The first time I read LTC Dave Grossman’s On Sheep, Wolves and Sheepdogs, it resonated with me. Grossman theorizes that society consists of three categories of people. Sheep, who are gentle and harmless. Wolves, who hunt and destroy the Sheep. And Sheepdogs, who stand at the ready to protect the Sheep from the Wolves.
The Sheepdogs look and sound a lot like the Wolves. They are vicious and deadly when provoked. They are always checking the perimeters, sniffing the air, on the lookout for danger. They are lethal in defense of their sheep.
Even though I’m the sweetest, fluffiest of Sheep, I come from a long line of Sheepdogs.
My Granddad, Albert Banis, served in the Army in World War II. He was a POW in Germany until he was freed by the Russians.
He was the very best kind of Sheepdog. He was lethal at war. But as a Granddad, he was the gentlest of puppy dogs. He always had candy, ice cream and ice cream cones on hand for his grandkids. One of my best memories is Granddad reclining in his Lazy Boy so I could shave him with his electric razor. I don’t know why that tickled me so much, but it did.
One day, all the little girl cousins were playing at his house. Granddad let them put his hair (what little there was) in little piggy tails all over his head. When the UPS man came to the door with a delivery, Granddad sheepishly told the deliveryman that his granddaughters were visiting. That was explanation enough.
That same docile puppy became the fiercest of Sheepdogs, fangs bared, ready for a bloodletting, when confronted with danger. I remember seeing him in a confrontation once with a man who was much younger and taller. It didn’t matter to my Sheepdog Granddad.
Granddad’s gone now, as so many of our WWII Sheepdogs are. His absence leaves an ache in my heart and the hearts of all his kids and grandkids.
Daddy is a Sheepdog, too. He served in the Navy in Vietnam. Daddy doesn’t talk much about his time in Vietnam. But I do remember hearing about the ship he served on in Vietnam.
When Daddy went to Vietnam, I was Mama and Daddy’s only child. After Vietnam, Daddy continued serving in the Navy. Mama, my sisters and I spent days, weeks and months maintaining the home front while Daddy was floating around the world on aircraft carriers.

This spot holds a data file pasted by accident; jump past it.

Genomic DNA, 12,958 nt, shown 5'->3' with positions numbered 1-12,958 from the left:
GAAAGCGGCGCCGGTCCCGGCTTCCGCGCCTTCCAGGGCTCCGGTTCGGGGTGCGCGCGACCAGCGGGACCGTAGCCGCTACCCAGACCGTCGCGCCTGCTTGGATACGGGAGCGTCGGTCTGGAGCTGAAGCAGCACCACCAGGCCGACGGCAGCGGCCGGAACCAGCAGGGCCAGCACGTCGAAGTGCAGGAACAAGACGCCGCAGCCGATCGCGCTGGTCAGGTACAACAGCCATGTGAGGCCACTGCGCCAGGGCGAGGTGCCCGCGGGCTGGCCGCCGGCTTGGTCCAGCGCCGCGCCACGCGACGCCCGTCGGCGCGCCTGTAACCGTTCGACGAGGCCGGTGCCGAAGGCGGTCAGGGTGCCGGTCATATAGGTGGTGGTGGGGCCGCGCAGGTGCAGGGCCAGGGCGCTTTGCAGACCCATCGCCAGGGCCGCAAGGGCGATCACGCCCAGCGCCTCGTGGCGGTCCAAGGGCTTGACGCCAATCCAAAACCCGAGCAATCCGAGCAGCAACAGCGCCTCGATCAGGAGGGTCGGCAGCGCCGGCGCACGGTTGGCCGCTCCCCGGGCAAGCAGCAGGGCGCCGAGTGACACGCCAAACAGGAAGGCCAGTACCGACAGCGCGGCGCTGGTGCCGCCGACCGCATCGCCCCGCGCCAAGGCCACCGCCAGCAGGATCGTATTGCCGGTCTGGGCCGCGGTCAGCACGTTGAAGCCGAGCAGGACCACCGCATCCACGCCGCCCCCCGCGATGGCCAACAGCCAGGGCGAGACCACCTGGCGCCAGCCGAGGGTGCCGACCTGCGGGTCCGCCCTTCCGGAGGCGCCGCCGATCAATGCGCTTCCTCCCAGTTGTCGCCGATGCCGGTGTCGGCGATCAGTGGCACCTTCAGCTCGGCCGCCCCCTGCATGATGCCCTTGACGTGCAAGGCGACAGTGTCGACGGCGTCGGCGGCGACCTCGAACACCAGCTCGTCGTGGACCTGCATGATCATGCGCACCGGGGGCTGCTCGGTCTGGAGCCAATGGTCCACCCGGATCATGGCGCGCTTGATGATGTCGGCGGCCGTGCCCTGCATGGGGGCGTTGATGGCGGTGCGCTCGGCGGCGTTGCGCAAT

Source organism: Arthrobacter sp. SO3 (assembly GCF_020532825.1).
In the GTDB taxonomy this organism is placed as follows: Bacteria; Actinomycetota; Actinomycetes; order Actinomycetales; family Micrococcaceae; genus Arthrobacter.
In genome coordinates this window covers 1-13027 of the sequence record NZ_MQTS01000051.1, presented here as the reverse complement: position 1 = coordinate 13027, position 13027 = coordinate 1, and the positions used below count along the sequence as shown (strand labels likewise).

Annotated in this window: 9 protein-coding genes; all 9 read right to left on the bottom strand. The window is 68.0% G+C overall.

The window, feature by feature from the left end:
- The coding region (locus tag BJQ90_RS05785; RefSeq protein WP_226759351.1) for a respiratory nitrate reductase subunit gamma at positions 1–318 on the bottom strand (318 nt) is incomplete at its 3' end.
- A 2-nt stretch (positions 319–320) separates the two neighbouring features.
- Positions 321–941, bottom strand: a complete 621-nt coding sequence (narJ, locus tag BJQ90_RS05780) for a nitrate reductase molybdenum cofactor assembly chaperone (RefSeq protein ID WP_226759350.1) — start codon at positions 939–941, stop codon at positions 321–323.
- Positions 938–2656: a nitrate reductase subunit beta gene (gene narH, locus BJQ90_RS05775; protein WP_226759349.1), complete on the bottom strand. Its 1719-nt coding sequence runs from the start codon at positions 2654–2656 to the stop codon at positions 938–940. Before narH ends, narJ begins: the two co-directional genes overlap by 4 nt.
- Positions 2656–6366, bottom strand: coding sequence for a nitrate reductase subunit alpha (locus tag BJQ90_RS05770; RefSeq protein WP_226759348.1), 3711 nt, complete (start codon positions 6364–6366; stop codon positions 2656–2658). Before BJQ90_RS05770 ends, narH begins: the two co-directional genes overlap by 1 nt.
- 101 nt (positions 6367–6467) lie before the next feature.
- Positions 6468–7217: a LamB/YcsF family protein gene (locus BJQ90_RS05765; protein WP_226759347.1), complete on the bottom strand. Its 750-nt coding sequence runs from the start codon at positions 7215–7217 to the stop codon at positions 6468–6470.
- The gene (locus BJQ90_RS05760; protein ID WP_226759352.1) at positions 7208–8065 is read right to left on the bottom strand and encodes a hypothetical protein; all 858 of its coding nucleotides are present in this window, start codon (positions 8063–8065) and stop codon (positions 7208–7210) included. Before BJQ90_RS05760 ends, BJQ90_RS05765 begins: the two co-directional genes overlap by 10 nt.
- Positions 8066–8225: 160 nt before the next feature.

Somehow when Daddy was around, I always knew we were safe. No matter what happened, I knew Daddy would take are of us.
Like Granddad, Daddy’s starting to mellow, at least around his little granddaughters. We have two three-year-old granddaughters in the family who have their Papa wrapped around their little fingers. Astrid and Zoe love to Facetime or Skype with their Papa.
When Mama and Daddy were visiting the Texas granddaughter over Christmas, they got up early in the morning to start driving to their next destination. When sweet Zoe woke up, she demanded that Grammy bring her Papa back to her, right now!
No matter how much he’s mellowed, Daddy’s still a Sheepdog at heart.
My children’s Daddy is a sheepdog, too. He served twenty-two years in the Marine Corps. There was never a time that I doubted he’d give his life for ours if it came to that.
My baby brother has served two tours in Iraq. He is a gentle, sweet daddy to his two children. He is also a Sheepdog, protecting his country and his family as the need arises.
Our son, the Genius already talks about his desire to serve in the military. I can see my budding Sheepdog, ready to emerge and take his place on the front line so another aging Sheepdog can return to the fold.
Our family has sacrificed so our Sheepdogs can protect the world.
Grandma Banis raised two little boys alone while Granddad was in WWII. She spent six months not knowing if Granddad was alive or dead. For six months, she sent him letters. Every one was returned, stamped MIA. Missing in action.
Mama raised four daughters primarily as a single parent. Even after he returned from Vietnam, Daddy’s tours at sea lasted from a weekend to nine months, and everything in between.
My brother was born a year after Daddy retired. I believe that was God’s plan all along. God saved that boy baby until our Sheepdog Daddy was home for good.
My children and I spent years at a time without their daddy, while he served his country in other cities, states and countries.
My brother is medically retired from the Army, one of many of our modern day Sheepdogs suffering from PTSD. His daughter was born while he was in Iraq.
I love my Sheepdogs. I get to live my life as a carefree Sheep because they are standing by to protect me.
Thank you, Granddad.
Thank you, Daddy.
Thank you, Baby Brother.
Thank you, all of our Sheepdogs, past, present and future.
For your service and your sacrifice. For being who you are in a world that doesn’t always appreciate you. For letting me be who I am without fear of the Wolves.